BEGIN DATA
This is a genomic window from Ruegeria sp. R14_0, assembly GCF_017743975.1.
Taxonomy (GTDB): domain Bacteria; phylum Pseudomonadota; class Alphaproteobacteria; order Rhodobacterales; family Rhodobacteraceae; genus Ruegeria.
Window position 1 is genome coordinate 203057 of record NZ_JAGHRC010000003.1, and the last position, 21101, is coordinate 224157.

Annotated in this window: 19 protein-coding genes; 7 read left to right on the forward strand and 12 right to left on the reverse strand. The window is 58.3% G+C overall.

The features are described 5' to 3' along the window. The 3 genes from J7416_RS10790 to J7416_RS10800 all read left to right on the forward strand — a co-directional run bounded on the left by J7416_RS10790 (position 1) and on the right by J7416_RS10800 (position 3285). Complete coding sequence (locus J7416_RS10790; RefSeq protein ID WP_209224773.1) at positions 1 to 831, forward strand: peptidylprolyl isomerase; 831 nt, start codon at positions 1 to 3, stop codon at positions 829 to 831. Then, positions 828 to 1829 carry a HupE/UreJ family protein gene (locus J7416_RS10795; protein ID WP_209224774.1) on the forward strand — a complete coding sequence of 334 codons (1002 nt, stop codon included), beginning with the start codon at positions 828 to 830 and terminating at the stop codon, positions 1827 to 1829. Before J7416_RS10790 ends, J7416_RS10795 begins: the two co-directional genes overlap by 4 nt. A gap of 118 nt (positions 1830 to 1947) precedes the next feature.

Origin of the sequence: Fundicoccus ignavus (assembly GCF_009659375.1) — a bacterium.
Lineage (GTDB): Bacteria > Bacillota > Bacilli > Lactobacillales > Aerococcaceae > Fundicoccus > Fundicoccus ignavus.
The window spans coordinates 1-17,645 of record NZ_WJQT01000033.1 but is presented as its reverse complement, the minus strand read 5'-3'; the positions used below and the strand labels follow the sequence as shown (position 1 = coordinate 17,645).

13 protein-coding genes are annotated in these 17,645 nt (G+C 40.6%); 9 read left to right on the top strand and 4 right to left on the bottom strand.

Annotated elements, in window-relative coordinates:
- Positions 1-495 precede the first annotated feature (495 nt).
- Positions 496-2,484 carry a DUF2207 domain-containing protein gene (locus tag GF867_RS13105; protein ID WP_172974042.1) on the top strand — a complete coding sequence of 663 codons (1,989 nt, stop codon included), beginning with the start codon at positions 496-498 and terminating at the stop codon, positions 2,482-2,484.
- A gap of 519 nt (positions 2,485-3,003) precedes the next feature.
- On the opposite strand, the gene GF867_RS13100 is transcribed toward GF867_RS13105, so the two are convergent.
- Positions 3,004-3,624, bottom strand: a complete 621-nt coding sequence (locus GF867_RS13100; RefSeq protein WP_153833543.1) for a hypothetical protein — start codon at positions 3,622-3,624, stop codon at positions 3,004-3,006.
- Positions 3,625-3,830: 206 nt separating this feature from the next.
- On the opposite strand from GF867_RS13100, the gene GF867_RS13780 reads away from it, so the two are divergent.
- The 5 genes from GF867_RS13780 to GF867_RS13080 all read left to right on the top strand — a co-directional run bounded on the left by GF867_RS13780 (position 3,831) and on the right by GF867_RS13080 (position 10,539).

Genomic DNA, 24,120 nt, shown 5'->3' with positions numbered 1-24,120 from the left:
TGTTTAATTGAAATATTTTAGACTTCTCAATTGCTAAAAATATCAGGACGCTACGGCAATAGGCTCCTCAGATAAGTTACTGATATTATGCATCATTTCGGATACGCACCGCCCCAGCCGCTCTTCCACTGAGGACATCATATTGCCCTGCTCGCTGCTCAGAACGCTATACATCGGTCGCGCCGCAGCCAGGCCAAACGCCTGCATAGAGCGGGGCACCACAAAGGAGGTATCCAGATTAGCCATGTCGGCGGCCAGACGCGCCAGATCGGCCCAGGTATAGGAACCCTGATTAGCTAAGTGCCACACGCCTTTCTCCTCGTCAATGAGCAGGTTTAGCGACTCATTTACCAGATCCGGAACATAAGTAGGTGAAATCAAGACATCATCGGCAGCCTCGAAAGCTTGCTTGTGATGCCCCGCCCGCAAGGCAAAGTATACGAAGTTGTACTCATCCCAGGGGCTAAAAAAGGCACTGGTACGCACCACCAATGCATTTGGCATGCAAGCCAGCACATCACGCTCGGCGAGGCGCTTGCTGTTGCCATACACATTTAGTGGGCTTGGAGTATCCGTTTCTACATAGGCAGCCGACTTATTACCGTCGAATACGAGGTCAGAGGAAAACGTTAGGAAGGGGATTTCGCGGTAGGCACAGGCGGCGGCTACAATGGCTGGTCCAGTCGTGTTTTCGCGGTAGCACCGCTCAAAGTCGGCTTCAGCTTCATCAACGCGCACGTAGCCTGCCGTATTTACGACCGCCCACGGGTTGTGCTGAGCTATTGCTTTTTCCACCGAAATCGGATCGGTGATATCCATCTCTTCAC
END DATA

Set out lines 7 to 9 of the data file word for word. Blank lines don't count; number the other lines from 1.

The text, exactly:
Lineage (GTDB): Bacteria > Bacillota > Bacilli > Lactobacillales > Aerococcaceae > Fundicoccus > Fundicoccus ignavus.
The window spans coordinates 1-17,645 of record NZ_WJQT01000033.1 but is presented as its reverse complement, the minus strand read 5'-3'; the positions used below and the strand labels follow the sequence as shown (position 1 = coordinate 17,645).

13 protein-coding genes are annotated in these 17,645 nt (G+C 40.6%); 9 read left to right on the top strand and 4 right to left on the bottom strand.